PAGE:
Whenever strikes are in the news it’s almost inevitable that the media will discuss the possibility of a general strike occurring in the UK. While not in itself an unfair question, a general strike has not occurred since 1926. There are quite a lot of reasons why that feat would be hard to reproduce now: any trade unions which took part would have their funds sequestered by the government, and any union members who took part would lose any protection from instant dismissal from their employers. Even when these harsh laws were not in place, it was not a tactic seriously considered after 1926 due to the trade union movement being so divided; in 1957 Julian Symons deemed it “hopelessly out of date in means and method”. So it’s worth asking what is driving trade union coverage being saturated with article after article on the prospect of a general strike in the future?
To so much of the media, a general strike represents the end boss of British trade unionism, where the government and unions enter a showdown and only one winner emerges. For journalists used to covering Westminster politics, it makes sense they would view unions merely as one of the many thorns in the side of the government which has to be dealt with. The media doesn’t understand how unions are structured, many journalists cannot countenance the idea that a union general secretary does not act as a dictator, and that members actually have a say in what action is taken or not taken. The idea that the TUC is the boss of all other unions is also implicit to all general strike coverage, or in some cases explicit. For the vast majority of the media, an imaginary trade union movement – one capable of holding a general strike – will always be more appealing than the existing one.
When UNISON General Secretary Christina McAnea tried to explain to Sky’s Sophy Ridge why a General Strike was a “virtual impossibility” but coordinated action was not, the headline Sky chose for the interview was “General Strike ‘not impossible”. Despite McAnea’s valiant efforts to explain the consequences of such a strike, Ridge seemed to come away from the exchange believing the only difference between coordinated strike action and a general strike was semantics. The problem is not specific to Westminster coverage though, industrial relations literacy is so low that in a Guardian explainer, the definition of secondary picketing was incorrectly stated as “strikers attending each others’ protests”.
To give lobby journalism a generosity it does not deserve, others that should know better occasionally slide into parody on the subject. Some trade unionists and left wing activists often offer it as the solution in times of heightened industrial action. The reasons why are as broad as believing it will usher in a full blown revolution, to simply desiring the largest representation of solidarity and disruption possible for a given dispute. While most calls for a general strike since 1926 have come from fringe revolutionary groups like the Workers Revolutionary Party, the most high profile call since 1972 came recently from RMT General Secretary Mick Lynch. Lynch expressed his desire for a 24-hour general strike this spring. A little closer to reality, however, were his own comments from a month ago playing down the prospect of a 1926-style general strike. Union leaders getting carried away and calling for a general strike in front of a cheering crowd is not a new occurrence.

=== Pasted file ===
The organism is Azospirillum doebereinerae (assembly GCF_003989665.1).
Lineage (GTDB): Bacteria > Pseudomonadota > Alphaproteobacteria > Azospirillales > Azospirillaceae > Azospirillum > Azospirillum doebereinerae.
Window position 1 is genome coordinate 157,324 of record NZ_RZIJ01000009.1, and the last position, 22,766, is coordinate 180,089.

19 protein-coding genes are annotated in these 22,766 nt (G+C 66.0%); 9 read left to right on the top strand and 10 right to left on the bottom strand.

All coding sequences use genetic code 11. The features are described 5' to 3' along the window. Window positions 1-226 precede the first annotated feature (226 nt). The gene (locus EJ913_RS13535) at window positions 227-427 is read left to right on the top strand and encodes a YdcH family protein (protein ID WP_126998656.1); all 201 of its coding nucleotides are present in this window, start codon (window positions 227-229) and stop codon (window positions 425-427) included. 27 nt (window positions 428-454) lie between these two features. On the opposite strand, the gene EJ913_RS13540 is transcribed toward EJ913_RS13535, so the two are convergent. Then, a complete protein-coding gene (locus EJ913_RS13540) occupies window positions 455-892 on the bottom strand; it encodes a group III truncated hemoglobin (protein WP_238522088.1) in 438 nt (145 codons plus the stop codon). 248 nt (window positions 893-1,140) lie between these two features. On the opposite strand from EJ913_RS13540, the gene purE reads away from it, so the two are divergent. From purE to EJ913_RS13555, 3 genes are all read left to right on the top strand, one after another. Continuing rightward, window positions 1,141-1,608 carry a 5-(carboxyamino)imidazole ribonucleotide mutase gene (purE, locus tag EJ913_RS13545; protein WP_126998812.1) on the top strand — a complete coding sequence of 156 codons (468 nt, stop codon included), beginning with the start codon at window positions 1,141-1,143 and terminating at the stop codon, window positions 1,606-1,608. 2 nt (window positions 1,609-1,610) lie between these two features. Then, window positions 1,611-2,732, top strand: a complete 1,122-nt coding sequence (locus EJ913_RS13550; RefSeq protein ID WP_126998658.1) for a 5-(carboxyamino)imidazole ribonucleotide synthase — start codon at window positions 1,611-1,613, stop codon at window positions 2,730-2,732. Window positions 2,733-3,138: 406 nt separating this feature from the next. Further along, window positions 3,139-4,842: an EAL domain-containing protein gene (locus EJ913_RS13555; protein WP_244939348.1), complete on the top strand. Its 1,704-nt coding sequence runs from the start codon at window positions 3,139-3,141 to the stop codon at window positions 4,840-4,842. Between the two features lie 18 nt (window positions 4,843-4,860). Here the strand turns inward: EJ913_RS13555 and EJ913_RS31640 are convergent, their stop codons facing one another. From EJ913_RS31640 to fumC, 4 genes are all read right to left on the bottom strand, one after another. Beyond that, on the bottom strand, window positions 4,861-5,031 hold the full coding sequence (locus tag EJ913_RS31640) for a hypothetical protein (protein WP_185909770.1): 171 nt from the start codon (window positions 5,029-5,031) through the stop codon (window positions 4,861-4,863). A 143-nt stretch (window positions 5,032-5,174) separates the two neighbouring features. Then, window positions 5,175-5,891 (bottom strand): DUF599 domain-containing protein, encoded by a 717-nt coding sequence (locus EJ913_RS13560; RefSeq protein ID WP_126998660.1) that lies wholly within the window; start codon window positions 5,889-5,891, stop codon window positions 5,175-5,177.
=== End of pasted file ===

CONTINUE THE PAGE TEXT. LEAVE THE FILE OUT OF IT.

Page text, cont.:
The 1926 general strike was certainly not a footnote in the history of British industrial relations, but any calls for it since have been. So why does it occupy so much of the consciousness of the British media? Certainly no elements of the strike itself feature in today’s union coverage; Stanley Baldwin isn’t a by-word for crushing unions in the press, Miners’ Federation of Great Britain General Secretary A.J. Cook isn’t held up as a symbol of lost causes to compare with modern union leaders. The 1927 Trade Disputes and Trade Unions Act really was the swift and vindictive legislative assault on trade unions many journalists have mythologised Margaret Thatcher’s initial 1980 Employment Act as.
The strike itself is in danger of entering the ‘Things We Forgot To Remember’ category of British history. Broadcasters are obsessed with the idea of a future general strike, but can’t even get the year it occurred right when attempting to tie modern day politicians to supporting a future one. Much like the supposedly imminent comebacks of Boris Johnson, Tony Blair, David Miliband, or Ed Balls, the actual likelihood or mechanism by which a general strike happens doesn’t matter, just the prospect is enough to drive clicks and engagement.
Journalists endlessly quizzing Mick Lynch on the prospect of a general strike and giving pro-remain campaigners like AC Grayling and Jolyon Maugham national platforms to call for general strikes to stop Brexit come from the same instinct. The media yearns for a trade union movement capable of delivering the kind of showdown they desire. This is not merely born from the death of industrial relations journalism, but the decline of the labour movement in general. The current strength of the labour movement (or lack thereof), restrictive union laws, and actual views of members or indeed general secretaries are irrelevant to a media which only pays attention to unions when strikes occur.
For an uncaring media, the allure of an imagined past to drive sensationalised stories about the potential of a general strike will always be stronger than reality-based reporting. The media sees trade unions as a thing of the past, whose only use is in grander stories about Westminster drama. It does not take a historian of the trade union movement to understand the complexities of a general strike as something more than a big strike and to see why it could not happen today; rather, it simply demands a media class willing to engage with the trade union movement as it actually exists.